It is time to embrace your inner rebel. That is the message of “Rebel Talent: Why it Pays to Break the Rules at Work and in Life”.
You are likely operating in commodity hell and are part of the middle. You are probably also part of the 80% whose romantic or close relationship is more often than not, a cause for worry and frustration rather than energy and joy. You might be part of the 68% of workers that do not feel involved in, is not enthusiastic about, and not committed to their jobs. You cost your employer 22 per cent less profit and 21 per cent less productivity.
Want to perform 200% better?
For organisations, the lack of employee engagement negatively affects quality, productivity, customer satisfaction, and financial outcomes. According to a study by Dale Carnegie Training, for of dollars are lost each year to employee turnover, and companies with engaged employees outperform those with employees who report lack of engagement by over 200 per cent.
You are miserable, and the company you work for is losing buckets of money. One way to help yourself and help your company is to become a rebel. Consciously choosing not to conform. Nonconformity enhances not only our professional lives but your personal life as well. Nonconforming behaviours (such as expressing true preferences in social circles rather than going along with the majority opinion) improves your happiness in your day-to-day interactions. Giving the power back to yourself. Power is typically associated with a lack of constraint, and we think of powerful people as generally having the freedom to behave as they wish.
Following the “yes”, instead of the “no”. Breaking the status quo bias, the brules, the beliefs (read “The code of the extraordinary mind”), the rituals, the traditions. Breaking rules will enrich every aspect of your life. Living life like a rebel is energising. In fact, the traditions and rituals you encounter in your organisation and in society often endure out of routine, rather than as the result of thoughtful deliberation. You are doing everyone a favour.
You need to do five things
- The first is to seek novelty, seeking out the challenge and the new.
- The second is to be curious, the impulse we all had as children to constantly ask “why”?
- The third is to widen your perspective. Rebels have the ability to constantly broaden their view of the world and see it as others do.
- The fourth is to seek diversity, the tendency to challenge predetermined social roles and reach out to those who may appear different.
- The fifth is to be authentic, which rebels embrace in all that they do, remaining open and vulnerable in order to connect with others and learn from them.
Create excitement. It will be good for your relationship too. A recent study of one hundred couples found that those who engaged in activities that both members deemed exciting for at least ninety minutes per week for four weeks reported higher levels of happiness and relationship satisfaction. The effect lasted at least four months. Surprisingly, novelty is more important than stability.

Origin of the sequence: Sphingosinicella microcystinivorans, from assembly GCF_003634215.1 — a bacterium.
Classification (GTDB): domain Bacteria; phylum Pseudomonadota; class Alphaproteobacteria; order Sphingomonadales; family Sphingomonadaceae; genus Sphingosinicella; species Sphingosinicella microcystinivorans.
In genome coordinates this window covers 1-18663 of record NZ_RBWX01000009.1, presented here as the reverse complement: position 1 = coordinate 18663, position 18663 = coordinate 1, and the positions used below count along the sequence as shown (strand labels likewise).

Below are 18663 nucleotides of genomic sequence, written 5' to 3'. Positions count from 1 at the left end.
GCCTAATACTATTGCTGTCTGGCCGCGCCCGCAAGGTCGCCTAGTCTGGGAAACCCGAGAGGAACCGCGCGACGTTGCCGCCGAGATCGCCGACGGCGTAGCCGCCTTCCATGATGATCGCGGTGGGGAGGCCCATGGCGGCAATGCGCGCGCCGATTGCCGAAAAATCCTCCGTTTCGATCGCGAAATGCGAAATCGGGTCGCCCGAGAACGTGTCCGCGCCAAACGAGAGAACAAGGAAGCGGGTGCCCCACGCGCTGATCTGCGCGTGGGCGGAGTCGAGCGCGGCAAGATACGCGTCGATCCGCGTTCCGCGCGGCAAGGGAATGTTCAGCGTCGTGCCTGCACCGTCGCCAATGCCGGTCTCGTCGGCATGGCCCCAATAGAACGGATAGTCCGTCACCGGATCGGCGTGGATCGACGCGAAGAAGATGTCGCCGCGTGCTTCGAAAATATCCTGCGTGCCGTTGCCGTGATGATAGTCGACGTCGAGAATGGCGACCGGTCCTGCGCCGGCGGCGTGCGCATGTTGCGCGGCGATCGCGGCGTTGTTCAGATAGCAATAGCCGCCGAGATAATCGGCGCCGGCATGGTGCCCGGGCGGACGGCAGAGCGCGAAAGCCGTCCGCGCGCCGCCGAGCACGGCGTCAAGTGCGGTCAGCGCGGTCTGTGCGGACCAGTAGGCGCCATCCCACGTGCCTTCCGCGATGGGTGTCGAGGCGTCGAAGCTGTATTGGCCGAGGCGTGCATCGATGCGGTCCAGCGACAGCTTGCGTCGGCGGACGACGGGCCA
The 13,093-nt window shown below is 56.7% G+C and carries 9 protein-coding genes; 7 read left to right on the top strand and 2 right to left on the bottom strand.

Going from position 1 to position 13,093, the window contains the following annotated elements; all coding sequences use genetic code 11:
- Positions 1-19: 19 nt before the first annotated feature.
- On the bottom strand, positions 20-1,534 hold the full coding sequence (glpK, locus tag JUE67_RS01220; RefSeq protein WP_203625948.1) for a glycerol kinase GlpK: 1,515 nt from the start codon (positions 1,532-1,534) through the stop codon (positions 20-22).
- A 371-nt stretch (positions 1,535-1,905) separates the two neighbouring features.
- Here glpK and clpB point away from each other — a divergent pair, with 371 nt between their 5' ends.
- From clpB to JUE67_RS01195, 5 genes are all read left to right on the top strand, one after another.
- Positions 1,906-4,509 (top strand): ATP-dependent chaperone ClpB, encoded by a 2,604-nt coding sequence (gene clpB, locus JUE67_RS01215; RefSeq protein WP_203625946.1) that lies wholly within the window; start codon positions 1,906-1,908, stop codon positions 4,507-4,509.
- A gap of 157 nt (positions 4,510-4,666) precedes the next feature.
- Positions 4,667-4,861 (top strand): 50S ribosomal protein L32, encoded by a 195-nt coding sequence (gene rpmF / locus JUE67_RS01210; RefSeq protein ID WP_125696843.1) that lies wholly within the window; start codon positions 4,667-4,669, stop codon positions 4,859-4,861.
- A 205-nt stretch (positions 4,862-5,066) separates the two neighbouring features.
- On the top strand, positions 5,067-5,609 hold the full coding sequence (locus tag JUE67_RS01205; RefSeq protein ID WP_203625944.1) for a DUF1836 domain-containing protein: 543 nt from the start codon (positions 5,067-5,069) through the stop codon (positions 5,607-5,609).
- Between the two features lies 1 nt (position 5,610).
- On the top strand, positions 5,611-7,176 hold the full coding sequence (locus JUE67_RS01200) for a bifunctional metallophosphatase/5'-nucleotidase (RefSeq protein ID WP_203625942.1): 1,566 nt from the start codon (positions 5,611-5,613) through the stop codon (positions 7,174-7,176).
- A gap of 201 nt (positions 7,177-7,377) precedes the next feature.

Comfort is overrated. Go for exploration rather than exploration. Efficiency version innovation. Exploration, or looking for and identifying new ideas and ways of doing things, involves risk-taking, experimentation, flexibility, play, discovery, and innovation. Exploitation, in contrast, involves improving and refining existing products and processes through efficiency, selection, implementation, and execution.
Exploitation often crowds out exploration.
What do you need to do as a company
- Hire writers, poets, and other intellectuals.
- Hire what are known as “T-shaped” employees (the depth of knowledge and skill needed and inclination for collaboration across functions, which consists of two aspects: empathy and curiosity).
- Encourage curiosity. Curiosity was associated with a greater creative productivity; a one-unit increase in curiosity (e.g., moving from a score of 5 to 6 on a 7-point scale) was associated with a 34 per cent increase in productivity.
- Run your company on questions, not answers
- Start meetings with Why?” and “What if?
- Apply the “go back method,” which asked employees to go back and question the common assumptions we all tend to hold about goals, roles, and the organisation as a whole.
- Apply counterfactual thinking.
- Promote intellectual humility. Do not forget the experience of being inexperienced.
- Have a diverse workforce. A 2009 analysis of data from 506 firms found that those with greater gender or racial diversity had higher sales revenue, a greater number of customers, and higher profits. Adding an outsider actually doubles a group’s chance of solving a mystery correctly, from 29 to 60 per cent.
- Allow your people to be authentic. The more inauthentic we feel, the higher our stress, the lower our sense of well-being, and the more prone we are to burnout. Inauthenticity also works as a drag on motivation. Authenticity gives us the courage, energy, and confidence we need to rebound from negative experiences.
- Focus on your staff’s strengths rather than their weaknesses. According to Gallup research, people who use their strengths daily are six times more likely to get satisfaction out of their job and report less stress and anxiety. Research by the Corporate Leadership Council found that when managers focus on an employee’s weaknesses, his or her performance declines by 27 per cent, whereas a focus on strengths boosts performance by 36 per cent.